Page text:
The SEC’s coaches don’t put much stock in the projections. As Nick Saban pointed out to the collected writers at last week’s media days, there’s a concrete reason why.
"Last year you’d actually been wrong, you know, like 17 out of 21 times. Now you’re wrong 18 out of 22," he said. "But you’ve also not picked the right team the last five years in a row."
Especially last year, when Auburn was pegged as fifth in the West and Missouri sixth in the East, only for them to meet in Atlanta in the conference championship game one year after combining for two SEC wins (all coming via the Show Me State’s Tigers).
So it should give the rest of the league plenty to be excited about that Saban-led Alabama was named the overwhelming favorite to win the West, while South Carolina edged out Georgia to take the East.
But is there a possibility of another Auburn or Missouri-liked rebound ahead? Here’s a look at five SEC teams that failed to make bowl games last season, ranked in how likely they are to shock their way to the Georgia Dome.
2013 RECORD: 2-10, 0-8 in SEC. Winless in the conference in back-to-back seasons, the Wildcats at least have experience with 15 returning starters — tied with Ole Miss for second most in the league — and boast a enviable defensive end combination with Alvin Dupree and Za’Darius Smith.
While the Jojo Kemp-led ground game should improve, the quarterback situation between sophomore Patrick Towels, redshirt freshman Reese Phillips and true freshman Drew Baker — and potentially junior Maxwell Smith, who is working his way back from offseason shoulder surgery — remains a mess.
Complicating matters, Kentucky draws LSU and Mississippi State from the West and has to travel to Florida, Missouri and Tennessee in East play. It’s well within reason to see Mark Stoops bring an end to the program’s 16-game SEC skid and challenge for the program’s first bowl berth since 2010, but a sudden rise up the conference charts seems unlikely in Year 2.
2013 RECORD: 5-7, 2-6 in SEC. Give Butch Jones credit: he’s had little trouble recruiting since taking over in Knoxville.
His first class included two SEC All-Freshman Team members in wide receiver Marquez North and cornerback Cameron Sutton, along with linebacker Jalen Reeves-Maybin. Jones then followed that with a group of 32 players that was ranked fourth by Scout.com and includes a running back in Jalen Hurd who is expected to make an immediate impact.
But the Volunteers return just five starters on each side of the ball, including their entire offensive and defensive lines, and in all lost 28 lettermen last season. They also have the misfortune of facing Alabama and Ole Miss from the West (not to mention Oklahoma in non-conference play).
Based solely on opponents’ win-loss record from the previous year (the NCAA’s method, which SaturdayDownSouth.com broke down), Tennessee has the third toughest schedule in the nation behind only Arkansas and Virginia and it’s a slate Phil Steele ranks second.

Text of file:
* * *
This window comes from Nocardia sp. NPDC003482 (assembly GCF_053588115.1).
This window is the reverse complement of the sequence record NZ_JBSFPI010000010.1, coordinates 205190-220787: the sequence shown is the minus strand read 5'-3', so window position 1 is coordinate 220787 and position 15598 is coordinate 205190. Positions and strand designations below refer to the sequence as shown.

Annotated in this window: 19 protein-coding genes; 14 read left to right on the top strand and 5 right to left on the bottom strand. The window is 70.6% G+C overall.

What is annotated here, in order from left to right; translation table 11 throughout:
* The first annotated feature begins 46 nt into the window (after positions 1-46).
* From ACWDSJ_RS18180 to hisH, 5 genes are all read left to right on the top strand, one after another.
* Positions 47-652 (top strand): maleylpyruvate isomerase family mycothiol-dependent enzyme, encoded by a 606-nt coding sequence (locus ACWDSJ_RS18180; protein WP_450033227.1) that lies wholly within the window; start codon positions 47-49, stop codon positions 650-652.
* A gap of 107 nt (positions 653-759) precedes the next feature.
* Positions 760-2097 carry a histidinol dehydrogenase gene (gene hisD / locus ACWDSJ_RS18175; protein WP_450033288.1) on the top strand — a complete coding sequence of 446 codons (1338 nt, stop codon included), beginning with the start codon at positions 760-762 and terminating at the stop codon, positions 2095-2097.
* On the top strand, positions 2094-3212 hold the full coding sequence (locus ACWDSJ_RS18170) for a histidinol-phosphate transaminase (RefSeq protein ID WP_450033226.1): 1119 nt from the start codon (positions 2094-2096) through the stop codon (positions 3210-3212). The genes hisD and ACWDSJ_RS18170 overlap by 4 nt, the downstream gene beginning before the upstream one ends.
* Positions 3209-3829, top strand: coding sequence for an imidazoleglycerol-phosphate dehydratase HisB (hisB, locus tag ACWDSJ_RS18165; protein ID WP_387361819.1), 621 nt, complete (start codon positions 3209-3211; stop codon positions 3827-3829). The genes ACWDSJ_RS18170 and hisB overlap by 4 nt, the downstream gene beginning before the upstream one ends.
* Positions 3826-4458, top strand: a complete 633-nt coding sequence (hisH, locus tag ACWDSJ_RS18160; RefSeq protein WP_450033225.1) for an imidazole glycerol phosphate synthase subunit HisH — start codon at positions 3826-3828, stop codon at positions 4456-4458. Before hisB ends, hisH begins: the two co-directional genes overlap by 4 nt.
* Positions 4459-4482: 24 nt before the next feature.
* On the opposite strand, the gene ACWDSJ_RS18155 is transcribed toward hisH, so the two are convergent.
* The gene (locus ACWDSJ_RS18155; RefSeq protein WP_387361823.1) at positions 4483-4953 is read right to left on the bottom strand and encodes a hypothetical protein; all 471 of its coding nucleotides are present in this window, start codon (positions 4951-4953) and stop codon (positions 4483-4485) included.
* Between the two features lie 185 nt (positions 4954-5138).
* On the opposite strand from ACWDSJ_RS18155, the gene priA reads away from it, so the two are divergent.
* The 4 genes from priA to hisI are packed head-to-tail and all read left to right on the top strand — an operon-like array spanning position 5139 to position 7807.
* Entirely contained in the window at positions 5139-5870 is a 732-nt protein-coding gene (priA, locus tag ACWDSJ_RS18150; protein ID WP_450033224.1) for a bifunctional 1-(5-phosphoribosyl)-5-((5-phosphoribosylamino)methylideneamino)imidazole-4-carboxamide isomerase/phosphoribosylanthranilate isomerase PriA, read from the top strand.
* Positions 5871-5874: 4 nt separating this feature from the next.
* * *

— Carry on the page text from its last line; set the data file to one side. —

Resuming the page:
It’s not a recipe for a turnaround.
2013 RECORD: 3-9, 0-8 in SEC. The rude awakening for Bret Bielema and his three straight Rose Bowl berths at Wisconsin in Year 1 in Fayetteville came in the form of losing his first four SEC games by an average of 32.3 points. He proceeded to post the school’s only 0-8 slate since joining the conference.
There were positives, most notably the ground game, which brings back reigning SEC Freshman of the Year Alex Collins (1,026 yards rushing) and junior Jonathan Williams (900 yards). They’re operating behind a veteran line led by right tackle Brey Cook and hulking left tackle Dan Skipper (6-foot-10, 315).
The development of QB Brandon Allen and his 49.6 percent completion rate and 10 interceptions to 13 touchdowns a year ago will be pivotal. As is a defense that while showing some improvement late last season and returning seven starters, still ranked 88th in points allowed (30.8) and was 104th in passing efficiency D (150.1).
Add in a schedule that, per the NCAA formula, is the country’s toughest, and is No. 3 on Steele’s list, and the Razorbacks could be a much better team with a minimal increase in the wins column.
2013 RECORD: 4-8, 3-5 in SEC. The Gators haven’t had back-to-back losing seasons since 1978-79, and with the worst three-year record of any Florida coach at 22-16, Will Muschamp’s job likely can’t sustain another year under .500.
But healthy after an injury-plagued 2013, Florida is positioned to be one of the country’s most improved teams.
The defense isn’t going to be a problem. Over Muschamp’s three seasons, the Gators have been ranked an average of eighth nationally and they have star power with All-American-level talent at end in Dante Fowler and corner in Vernon Hargreaves III.
How much new offensive coordinator Kurt Roper’s no-huddle, shotgun-heavy spread — QB Jeff Driskel said the Gators "were almost exclusively in shotgun during the spring" — can reinvigorate a 113th-ranked attack should be the determining factor in Florida’s season.
Driskel, once the nation’s No. 1 QB recruit, has a chance to utilize his mobility in the new scheme. Add the fact that Florida brings back Kelvin Taylor (508 yards), and a healthy Matt Jones (339) at running back, and the Gators could do some damage on the ground.
The schedule does include a trip to Alabama, but LSU and South Carolina are both in The Swamp. Outside of the Crimson Tide, the most difficult SEC game is at Tennessee.
If Florida shows the expected improvement, it should come as no surprise to see the Gators challenge for their first East title since the days of Tim Tebow.